Fourteen Terrazzo panels constructed by the Florida State Master Craftsman Studio will honor Civil Rights Activists, the Tallahassee Bus Boycott and McQueary’s Lunch Counter sit-in of the late 1950s and early 1960s.
“These Terrazzo side panels were crafted by the studio and contain images and text of significant civil rights events that took place in Tallahassee,” Wayne Spinx, sculptor for Master Craftsman Studio.
Terrazzo is cement-based like a sidewalk, but the pigment in terrazzo is made of different stones and other material including shells, mother of pearl and even chips of mirror.
“Being a part of such a historical piece for Tallahassee grew in importance for the studio the further we progressed on the project,” said Phil Gleason, studio manager for Florida State Master Craftsman Studio.
“As we realized the gravity of the artwork, it also dawned on us what a significant piece of history this will be for Tallahassee. It was an honor to collaborate on such a necessary story telling.”
The Craftsman Studio took images they received from the city and mixed different colors in the terrazzo to create the enlarged image on the panels.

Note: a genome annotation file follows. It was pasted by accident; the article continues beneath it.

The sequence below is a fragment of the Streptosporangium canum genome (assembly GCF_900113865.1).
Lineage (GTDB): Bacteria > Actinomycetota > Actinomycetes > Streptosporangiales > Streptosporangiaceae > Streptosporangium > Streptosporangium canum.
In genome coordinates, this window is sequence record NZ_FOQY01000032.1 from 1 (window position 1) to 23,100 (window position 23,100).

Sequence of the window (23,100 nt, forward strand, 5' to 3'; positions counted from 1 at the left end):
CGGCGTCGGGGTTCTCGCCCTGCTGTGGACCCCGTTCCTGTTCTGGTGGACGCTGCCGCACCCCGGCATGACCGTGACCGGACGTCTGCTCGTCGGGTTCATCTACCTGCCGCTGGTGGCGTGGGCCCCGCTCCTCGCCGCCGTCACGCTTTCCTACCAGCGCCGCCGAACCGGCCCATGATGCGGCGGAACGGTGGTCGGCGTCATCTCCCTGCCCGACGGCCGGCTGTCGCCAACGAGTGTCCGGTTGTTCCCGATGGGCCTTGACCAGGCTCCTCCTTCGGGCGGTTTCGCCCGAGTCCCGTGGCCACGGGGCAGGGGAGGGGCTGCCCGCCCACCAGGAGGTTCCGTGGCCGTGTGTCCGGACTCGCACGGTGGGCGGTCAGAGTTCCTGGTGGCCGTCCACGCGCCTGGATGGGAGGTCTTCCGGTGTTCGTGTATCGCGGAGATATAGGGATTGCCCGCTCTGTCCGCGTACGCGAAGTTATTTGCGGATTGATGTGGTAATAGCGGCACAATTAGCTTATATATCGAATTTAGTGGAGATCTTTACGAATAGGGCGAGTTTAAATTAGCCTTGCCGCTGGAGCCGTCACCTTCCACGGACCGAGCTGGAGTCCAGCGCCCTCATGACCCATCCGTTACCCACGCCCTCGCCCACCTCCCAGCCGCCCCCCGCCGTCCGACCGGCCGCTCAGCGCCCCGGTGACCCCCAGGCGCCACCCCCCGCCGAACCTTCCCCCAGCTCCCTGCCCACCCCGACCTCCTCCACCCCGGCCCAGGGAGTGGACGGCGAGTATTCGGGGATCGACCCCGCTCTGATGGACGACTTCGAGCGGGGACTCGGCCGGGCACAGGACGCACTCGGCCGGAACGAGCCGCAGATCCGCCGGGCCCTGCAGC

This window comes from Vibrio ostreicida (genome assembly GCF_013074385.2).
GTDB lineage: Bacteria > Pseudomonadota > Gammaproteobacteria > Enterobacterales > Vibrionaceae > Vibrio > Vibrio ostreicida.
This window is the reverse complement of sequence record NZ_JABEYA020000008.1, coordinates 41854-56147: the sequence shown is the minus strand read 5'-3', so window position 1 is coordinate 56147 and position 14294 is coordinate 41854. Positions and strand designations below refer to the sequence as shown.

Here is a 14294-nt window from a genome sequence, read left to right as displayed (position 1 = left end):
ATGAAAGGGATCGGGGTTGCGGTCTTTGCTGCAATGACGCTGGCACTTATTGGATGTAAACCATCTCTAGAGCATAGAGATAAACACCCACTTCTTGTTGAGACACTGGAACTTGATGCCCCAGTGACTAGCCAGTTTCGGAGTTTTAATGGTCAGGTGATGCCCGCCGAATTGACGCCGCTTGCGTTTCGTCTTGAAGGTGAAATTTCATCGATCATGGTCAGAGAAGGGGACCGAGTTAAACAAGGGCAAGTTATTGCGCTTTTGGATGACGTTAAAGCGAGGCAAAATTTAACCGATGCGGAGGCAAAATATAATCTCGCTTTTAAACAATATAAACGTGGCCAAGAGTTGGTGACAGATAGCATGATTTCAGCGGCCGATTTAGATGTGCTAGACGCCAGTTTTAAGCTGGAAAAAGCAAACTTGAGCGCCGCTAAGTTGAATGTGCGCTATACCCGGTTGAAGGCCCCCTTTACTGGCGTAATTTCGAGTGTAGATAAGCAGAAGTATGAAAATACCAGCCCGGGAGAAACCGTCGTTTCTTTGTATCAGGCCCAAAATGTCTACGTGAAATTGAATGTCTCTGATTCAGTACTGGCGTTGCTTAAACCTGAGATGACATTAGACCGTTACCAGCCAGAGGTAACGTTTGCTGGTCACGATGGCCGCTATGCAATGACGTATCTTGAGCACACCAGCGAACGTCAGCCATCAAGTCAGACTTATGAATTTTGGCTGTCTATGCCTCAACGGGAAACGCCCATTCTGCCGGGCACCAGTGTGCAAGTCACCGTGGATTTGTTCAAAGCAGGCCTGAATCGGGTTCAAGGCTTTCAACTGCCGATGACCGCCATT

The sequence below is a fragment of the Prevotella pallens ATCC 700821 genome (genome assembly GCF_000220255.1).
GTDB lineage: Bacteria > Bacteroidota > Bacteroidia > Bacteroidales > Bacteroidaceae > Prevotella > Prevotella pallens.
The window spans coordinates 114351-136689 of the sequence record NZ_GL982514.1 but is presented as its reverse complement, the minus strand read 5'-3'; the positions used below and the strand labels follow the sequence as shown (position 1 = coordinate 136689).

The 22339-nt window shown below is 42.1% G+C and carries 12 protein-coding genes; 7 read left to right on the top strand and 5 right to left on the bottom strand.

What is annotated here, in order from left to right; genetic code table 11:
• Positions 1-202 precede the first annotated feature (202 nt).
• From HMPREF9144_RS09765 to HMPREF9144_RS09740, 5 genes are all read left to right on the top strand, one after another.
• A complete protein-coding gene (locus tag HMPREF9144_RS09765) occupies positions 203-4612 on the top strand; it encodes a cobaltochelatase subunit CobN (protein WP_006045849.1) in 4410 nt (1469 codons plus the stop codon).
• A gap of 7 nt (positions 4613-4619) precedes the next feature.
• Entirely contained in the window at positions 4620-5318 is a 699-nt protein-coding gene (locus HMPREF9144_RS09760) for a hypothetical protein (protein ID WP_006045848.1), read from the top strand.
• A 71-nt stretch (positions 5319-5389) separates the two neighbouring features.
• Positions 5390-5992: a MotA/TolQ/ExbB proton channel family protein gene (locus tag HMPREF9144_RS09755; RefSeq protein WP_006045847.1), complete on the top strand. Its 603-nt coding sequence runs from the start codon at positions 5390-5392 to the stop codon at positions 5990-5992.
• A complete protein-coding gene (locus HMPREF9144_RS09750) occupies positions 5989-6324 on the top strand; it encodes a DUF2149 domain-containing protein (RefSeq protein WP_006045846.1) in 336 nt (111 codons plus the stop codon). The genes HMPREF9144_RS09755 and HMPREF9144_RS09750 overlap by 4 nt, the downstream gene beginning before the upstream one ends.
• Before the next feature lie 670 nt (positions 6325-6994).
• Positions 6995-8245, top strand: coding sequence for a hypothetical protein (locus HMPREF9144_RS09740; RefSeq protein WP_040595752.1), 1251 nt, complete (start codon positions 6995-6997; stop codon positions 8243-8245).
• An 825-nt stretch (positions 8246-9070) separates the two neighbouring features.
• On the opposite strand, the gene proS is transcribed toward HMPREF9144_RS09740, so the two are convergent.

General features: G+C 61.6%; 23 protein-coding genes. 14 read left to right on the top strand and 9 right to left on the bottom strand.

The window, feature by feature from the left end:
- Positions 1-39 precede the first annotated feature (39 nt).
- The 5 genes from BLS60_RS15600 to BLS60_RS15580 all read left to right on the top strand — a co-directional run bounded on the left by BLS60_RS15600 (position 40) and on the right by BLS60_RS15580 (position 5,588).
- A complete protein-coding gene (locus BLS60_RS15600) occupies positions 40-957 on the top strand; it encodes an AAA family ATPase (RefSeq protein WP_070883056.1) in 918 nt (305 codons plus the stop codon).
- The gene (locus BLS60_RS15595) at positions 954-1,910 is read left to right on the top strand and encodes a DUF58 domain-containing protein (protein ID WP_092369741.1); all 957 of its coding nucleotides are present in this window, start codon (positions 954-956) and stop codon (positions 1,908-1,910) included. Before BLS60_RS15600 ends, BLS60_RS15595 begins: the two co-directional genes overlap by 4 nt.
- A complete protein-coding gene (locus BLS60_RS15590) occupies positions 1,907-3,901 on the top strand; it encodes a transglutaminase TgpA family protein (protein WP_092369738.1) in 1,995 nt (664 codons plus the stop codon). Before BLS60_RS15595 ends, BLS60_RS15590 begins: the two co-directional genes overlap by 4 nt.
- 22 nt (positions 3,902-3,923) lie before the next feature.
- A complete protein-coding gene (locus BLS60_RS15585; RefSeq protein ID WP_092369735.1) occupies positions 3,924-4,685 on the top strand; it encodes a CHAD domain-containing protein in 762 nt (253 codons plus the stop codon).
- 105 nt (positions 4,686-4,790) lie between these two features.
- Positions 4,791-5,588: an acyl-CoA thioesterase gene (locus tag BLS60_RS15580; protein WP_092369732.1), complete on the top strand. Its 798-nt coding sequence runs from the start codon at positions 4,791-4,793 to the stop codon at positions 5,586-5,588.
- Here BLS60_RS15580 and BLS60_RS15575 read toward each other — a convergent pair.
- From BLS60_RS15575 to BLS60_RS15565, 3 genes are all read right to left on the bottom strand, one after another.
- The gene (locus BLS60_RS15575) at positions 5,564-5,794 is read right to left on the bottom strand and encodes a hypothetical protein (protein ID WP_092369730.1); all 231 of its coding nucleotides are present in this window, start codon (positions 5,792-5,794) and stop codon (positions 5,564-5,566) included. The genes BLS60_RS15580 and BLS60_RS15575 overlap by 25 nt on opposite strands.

Spinx said terrazzo gives you more options as far as different colors and different textures you can create with the different types of stone included.
The city created the general layout of the panels, which included photographs, protest signs, counter and bus images.
The City Manager selected the committee members, said Dan Donovan of the Leon County Planning Department.
Donovan said the committee was made up of veterans of the sit-in demonstrations and the bus boycott. The panel also included local artists and interested citizens.
The Heritage Walk will have brass footprints, cut out of brass sheath, of the names of many civil rights activists of Tallahassee throughout the terrazzo plate design.
William Guzman, director at the Office of Black Diasporan Culture, said the Heritage Walk shows the power of mass social movements, particularly at HBCU’s like Florida A&M.
FAMU Students can build on the future by learning their past.
“The students gain a sense of historical appreciation. They feel a sense of responsibility and duty to continue that tradition in order to honor the memory of their ancestors,” Guzman said.
Monroe and Jefferson was the original location for the Heritage Walk, Seminole Tribe of Florida decided to demolish a building next to Monroe and Jefferson to build a parking lot, directly where the Heritage Walk would go. A new location is yet to be determined by the city.